I actually agree with you that SICP doesn't cover all of compiler construction; but that point didn't need to be made, because not even the book claims to be that.

What it is is a gateway drug to serious computing, including compiler construction.

However, let me just come back to your point that stack discipline is necessary for control structures and non-local transfer of control.

Well, that depends on the execution model of the machine, and I would say explicit stacks are a performance hack, made to model the mathematical concepts of closure and application.


Sorry, I had to remove my wordy examples explaining "Scope and Extent", and how they can be represented with environment pointers, and heap allocated activation records.

TODO: Point yet again to the "3 Implementations of Scheme" paper, Scheme being the cleanest Algol variant this side of modern computing.

Then I found this:


Well I think we both agree that SICP is a gateway drug to many good things. I routinely recommend it as the single best CS text. I don't recommend it as the single best compiler text, where I'd recommend the Dragon book or even Simon Peyton Jones's text, if that is more to your liking.

I was reacting to this statement you made, "Few chapters of a Lisp book will spare you volumes of traditional compiler construction techniques".

Yes, the Dragon text wasn't very much to my liking. You may be able to implement a C compiler with it. But nothing really interesting. And it's approach is rather pedestrian.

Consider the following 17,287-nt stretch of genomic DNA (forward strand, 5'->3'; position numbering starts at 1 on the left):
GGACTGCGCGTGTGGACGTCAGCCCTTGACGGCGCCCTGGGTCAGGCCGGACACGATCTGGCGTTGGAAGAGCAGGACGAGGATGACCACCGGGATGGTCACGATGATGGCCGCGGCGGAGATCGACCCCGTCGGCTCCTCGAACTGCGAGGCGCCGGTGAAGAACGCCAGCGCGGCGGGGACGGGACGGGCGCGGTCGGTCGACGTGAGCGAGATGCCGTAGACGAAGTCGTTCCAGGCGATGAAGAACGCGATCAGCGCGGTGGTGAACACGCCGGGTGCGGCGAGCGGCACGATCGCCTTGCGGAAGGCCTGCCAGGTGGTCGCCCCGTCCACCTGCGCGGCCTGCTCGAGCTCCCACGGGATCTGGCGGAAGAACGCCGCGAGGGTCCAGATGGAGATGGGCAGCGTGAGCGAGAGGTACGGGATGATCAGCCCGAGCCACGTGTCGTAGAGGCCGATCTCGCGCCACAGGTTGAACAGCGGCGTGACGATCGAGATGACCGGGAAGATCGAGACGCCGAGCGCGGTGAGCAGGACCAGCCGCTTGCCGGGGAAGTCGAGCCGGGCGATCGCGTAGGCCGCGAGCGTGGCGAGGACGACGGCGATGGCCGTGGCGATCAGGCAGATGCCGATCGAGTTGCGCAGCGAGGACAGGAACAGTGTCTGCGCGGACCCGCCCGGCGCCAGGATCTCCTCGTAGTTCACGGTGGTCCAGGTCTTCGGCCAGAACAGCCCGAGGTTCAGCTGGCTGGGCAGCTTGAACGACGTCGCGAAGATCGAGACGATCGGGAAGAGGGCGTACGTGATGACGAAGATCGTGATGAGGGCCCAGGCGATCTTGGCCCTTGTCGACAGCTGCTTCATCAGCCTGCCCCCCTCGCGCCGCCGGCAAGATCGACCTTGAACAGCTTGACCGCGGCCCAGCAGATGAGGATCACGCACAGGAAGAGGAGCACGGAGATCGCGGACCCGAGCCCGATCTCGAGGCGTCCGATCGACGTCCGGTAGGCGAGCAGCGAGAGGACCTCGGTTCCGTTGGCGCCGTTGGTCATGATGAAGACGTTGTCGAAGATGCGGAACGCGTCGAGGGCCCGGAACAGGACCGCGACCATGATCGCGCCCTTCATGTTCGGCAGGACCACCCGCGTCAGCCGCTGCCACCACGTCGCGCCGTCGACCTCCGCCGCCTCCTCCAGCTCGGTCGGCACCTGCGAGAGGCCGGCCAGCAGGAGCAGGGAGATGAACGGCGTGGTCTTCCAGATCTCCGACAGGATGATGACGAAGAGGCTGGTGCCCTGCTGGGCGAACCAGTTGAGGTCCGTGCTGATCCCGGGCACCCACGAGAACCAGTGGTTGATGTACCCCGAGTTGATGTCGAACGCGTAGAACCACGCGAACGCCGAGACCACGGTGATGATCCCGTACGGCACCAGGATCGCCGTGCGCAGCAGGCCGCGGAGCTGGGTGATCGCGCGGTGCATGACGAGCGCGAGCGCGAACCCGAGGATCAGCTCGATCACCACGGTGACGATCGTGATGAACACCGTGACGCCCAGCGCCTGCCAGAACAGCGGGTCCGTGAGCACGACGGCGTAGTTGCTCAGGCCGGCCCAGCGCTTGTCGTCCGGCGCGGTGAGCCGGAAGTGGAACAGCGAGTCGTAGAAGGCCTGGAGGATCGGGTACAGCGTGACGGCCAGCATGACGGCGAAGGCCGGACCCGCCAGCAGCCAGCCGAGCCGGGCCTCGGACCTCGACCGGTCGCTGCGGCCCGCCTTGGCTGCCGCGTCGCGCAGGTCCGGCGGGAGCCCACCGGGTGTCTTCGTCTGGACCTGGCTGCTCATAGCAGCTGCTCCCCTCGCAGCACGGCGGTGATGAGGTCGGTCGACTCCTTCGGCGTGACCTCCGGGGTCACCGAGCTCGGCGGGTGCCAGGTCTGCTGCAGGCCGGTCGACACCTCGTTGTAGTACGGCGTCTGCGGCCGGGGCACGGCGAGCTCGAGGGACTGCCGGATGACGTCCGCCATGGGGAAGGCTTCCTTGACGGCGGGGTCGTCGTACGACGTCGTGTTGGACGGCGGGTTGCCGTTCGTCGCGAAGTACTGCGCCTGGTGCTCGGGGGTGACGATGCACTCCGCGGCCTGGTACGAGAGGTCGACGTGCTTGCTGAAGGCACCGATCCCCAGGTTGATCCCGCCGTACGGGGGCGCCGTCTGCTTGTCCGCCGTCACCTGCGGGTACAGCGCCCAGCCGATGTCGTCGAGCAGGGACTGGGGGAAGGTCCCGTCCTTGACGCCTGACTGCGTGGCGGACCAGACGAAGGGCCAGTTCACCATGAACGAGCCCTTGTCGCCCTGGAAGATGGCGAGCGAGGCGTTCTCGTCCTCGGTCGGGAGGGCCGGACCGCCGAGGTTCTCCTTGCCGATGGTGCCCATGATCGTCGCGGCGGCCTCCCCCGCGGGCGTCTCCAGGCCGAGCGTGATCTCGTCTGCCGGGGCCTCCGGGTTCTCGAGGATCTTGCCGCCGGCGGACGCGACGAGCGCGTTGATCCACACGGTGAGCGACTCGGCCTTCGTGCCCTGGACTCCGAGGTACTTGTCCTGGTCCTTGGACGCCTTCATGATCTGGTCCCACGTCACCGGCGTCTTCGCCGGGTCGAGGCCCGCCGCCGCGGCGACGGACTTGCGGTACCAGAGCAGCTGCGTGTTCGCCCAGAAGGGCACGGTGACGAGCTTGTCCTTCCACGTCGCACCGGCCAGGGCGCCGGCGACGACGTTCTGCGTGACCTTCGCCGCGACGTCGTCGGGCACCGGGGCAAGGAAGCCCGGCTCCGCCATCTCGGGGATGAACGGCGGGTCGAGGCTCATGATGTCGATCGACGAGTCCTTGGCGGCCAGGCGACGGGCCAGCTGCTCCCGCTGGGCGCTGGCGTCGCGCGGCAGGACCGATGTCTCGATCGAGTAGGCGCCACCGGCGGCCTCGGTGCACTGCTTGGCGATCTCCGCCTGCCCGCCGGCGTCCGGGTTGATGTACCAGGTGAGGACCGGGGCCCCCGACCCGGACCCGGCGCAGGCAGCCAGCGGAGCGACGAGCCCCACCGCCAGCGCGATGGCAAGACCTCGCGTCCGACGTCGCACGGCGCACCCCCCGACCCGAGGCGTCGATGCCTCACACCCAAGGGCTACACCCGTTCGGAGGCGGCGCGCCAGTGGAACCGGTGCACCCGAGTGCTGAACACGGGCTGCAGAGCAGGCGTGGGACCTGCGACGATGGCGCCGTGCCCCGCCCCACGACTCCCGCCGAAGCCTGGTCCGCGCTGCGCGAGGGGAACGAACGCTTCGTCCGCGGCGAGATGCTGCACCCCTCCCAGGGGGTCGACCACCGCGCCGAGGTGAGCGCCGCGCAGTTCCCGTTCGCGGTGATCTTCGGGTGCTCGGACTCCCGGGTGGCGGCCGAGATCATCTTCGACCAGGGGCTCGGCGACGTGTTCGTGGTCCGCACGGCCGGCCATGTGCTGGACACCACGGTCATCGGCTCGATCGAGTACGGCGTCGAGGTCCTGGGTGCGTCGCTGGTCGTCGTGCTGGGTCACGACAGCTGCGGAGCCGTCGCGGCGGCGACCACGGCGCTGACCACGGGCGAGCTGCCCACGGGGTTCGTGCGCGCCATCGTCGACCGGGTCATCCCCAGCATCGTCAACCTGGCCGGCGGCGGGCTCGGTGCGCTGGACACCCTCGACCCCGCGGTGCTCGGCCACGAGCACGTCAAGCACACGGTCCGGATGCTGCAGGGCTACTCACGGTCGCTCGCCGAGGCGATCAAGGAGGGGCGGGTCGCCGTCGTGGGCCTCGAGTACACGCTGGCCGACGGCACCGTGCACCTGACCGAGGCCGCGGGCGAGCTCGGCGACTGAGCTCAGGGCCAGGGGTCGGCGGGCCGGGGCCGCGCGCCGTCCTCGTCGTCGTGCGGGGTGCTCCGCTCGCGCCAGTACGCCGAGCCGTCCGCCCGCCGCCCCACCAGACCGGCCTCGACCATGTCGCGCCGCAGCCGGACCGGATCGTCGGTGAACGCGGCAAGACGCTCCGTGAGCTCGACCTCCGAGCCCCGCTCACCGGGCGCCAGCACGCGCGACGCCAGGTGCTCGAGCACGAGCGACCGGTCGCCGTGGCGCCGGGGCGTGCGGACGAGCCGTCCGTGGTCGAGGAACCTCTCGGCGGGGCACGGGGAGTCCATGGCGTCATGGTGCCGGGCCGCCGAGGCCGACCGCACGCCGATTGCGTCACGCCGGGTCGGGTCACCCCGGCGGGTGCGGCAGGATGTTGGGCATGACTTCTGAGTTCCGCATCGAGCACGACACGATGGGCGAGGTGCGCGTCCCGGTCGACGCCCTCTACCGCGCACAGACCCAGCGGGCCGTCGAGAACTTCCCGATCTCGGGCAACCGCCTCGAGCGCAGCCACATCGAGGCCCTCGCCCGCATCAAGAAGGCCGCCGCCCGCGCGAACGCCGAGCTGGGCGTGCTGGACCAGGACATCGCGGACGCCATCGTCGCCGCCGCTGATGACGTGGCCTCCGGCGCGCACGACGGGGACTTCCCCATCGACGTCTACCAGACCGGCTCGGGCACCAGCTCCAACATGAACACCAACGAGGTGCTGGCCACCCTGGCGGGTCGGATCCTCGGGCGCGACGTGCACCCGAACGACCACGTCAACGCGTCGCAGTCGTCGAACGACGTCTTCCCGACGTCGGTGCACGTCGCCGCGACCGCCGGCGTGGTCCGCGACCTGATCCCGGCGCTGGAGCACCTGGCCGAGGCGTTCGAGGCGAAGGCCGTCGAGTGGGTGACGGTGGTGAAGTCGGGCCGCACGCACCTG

S. P. Jones' text was more interesting. I also like "Modern Compiler Design" (http://www.cs.vu.nl/~dick/MCD.html), which covers imperative/oop programs as well as logical and functional paradigms.

The article is also several years old.

But there's a huge difference between writing a compiler for a real programming language and doing a few regex or xpath queries on some data and then doing something with it. It doesn't have to be an expensive engineering project, either. The difference is in the scope, and it's an important difference. Building a compiler is a comprehensive task-- it requires a solid understanding of the regex language of your tokenizer, it requires a solid understanding of syntax grammars and recursion, it requires you be able to traverse a large, complex syntax tree to generate code. You will almost certainly explore methods of helpful error reporting that rarely come up in typical programming (example: error productions). No, it's not beyond the reach of any decent programmer. But it's going to be a lot of work. The essential complexity of compiling is significant.